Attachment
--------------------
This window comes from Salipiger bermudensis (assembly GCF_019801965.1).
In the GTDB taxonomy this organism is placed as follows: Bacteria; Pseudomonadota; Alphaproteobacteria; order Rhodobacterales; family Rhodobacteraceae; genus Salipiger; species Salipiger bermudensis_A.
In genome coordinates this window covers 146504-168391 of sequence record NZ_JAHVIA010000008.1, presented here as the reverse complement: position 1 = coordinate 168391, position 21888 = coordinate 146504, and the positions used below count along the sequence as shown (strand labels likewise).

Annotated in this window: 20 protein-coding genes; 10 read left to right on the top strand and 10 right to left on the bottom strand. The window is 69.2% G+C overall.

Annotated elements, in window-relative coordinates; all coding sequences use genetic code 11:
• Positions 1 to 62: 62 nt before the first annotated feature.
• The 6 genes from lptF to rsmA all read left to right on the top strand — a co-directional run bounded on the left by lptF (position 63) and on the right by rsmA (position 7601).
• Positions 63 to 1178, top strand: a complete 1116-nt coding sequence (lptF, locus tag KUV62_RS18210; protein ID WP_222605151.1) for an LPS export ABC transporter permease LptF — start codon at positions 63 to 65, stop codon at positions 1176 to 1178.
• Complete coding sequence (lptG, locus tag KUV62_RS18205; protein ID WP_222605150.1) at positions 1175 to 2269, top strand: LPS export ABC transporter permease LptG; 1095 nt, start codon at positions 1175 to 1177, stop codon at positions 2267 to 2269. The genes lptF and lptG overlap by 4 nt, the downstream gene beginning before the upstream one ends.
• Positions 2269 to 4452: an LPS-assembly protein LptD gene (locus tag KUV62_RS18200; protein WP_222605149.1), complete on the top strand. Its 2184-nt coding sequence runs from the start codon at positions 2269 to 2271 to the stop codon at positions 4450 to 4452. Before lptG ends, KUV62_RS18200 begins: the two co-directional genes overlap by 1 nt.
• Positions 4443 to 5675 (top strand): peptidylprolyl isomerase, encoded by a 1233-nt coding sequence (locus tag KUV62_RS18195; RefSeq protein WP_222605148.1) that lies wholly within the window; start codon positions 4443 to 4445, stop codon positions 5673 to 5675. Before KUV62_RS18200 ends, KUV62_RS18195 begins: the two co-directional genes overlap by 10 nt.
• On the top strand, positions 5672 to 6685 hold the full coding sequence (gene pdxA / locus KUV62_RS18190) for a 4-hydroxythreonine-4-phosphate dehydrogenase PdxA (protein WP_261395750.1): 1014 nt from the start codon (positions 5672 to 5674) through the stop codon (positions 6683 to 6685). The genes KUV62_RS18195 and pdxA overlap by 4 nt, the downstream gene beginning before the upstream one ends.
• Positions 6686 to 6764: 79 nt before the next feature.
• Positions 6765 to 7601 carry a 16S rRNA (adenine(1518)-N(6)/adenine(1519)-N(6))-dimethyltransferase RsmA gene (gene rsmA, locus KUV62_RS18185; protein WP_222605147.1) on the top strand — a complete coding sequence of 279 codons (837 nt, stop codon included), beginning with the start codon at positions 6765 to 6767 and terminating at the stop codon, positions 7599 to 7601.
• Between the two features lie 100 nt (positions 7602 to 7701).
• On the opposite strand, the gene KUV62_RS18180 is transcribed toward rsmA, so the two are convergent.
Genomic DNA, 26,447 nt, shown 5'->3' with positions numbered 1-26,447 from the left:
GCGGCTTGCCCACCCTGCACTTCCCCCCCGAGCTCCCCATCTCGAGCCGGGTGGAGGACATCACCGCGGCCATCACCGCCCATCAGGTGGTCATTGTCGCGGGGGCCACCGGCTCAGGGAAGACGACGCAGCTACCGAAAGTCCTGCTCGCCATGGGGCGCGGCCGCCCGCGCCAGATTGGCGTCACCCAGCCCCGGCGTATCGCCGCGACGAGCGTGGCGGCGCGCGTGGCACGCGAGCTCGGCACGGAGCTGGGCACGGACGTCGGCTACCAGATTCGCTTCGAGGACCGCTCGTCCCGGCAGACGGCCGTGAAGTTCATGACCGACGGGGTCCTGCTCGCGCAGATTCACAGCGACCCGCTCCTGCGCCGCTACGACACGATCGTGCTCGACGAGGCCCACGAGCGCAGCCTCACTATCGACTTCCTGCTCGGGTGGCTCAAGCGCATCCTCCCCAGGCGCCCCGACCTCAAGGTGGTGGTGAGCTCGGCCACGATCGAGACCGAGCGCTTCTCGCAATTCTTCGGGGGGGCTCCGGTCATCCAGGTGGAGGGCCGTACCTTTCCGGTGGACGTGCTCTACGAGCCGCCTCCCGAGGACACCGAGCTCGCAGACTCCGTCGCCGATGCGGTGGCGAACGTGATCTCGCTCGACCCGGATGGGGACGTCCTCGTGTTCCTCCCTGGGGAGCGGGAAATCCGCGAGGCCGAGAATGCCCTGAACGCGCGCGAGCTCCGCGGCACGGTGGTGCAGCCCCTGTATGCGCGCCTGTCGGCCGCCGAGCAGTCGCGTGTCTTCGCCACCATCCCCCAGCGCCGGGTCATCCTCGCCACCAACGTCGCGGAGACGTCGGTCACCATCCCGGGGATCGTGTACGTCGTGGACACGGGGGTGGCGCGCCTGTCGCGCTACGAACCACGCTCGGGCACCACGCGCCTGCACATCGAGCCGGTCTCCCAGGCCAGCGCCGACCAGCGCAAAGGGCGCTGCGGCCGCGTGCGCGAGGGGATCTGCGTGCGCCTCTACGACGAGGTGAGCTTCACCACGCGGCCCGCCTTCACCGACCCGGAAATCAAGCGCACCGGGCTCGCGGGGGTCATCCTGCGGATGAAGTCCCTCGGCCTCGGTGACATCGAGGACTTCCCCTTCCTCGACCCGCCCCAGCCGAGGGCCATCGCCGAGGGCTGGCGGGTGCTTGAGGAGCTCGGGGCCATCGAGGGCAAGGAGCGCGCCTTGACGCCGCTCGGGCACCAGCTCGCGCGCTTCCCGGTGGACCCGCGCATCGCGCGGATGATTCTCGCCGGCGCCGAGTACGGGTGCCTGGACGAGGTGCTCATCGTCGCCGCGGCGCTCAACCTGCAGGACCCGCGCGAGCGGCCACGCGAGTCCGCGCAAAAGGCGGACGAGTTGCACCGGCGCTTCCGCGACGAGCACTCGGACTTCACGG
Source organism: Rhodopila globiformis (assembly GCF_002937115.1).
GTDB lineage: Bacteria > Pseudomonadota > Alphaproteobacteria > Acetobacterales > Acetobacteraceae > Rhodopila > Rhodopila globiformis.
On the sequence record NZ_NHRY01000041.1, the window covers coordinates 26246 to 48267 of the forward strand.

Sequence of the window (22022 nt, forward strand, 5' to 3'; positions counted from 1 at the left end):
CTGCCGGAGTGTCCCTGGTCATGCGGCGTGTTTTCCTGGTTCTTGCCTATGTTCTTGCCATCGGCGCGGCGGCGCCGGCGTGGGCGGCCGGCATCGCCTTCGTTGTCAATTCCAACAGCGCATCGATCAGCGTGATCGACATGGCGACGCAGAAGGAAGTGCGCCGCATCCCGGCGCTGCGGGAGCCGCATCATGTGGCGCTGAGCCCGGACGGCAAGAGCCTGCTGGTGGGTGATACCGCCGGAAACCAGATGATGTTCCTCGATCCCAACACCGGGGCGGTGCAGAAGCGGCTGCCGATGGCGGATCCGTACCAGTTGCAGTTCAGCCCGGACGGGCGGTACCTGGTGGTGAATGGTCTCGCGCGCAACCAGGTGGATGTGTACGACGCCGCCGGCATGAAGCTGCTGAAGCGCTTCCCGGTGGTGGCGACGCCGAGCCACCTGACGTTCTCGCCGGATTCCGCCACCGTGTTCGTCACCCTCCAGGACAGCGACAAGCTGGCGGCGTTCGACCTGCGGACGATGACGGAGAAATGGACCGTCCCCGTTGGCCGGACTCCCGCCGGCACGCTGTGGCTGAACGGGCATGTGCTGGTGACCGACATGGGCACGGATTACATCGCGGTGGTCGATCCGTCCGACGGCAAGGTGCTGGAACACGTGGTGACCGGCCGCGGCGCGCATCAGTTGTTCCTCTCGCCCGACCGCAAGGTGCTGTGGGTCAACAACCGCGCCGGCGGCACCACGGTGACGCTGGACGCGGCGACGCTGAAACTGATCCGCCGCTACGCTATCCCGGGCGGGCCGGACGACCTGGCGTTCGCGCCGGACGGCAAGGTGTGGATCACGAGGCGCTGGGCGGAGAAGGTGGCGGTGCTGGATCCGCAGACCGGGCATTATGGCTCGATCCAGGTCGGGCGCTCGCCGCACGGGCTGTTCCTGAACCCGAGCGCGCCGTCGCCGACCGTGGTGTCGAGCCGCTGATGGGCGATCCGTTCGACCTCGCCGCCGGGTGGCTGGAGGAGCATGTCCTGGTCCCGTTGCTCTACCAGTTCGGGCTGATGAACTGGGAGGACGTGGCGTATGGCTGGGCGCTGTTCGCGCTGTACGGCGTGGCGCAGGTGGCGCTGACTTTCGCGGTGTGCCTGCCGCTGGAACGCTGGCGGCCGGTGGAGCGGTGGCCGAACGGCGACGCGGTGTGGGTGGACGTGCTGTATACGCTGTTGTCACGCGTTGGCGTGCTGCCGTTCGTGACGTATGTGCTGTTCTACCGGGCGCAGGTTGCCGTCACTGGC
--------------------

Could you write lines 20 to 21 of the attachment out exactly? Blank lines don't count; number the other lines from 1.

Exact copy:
GTDB lineage: Bacteria > Pseudomonadota > Alphaproteobacteria > Acetobacterales > Acetobacteraceae > Rhodopila > Rhodopila globiformis.
On the sequence record NZ_NHRY01000041.1, the window covers coordinates 26246 to 48267 of the forward strand.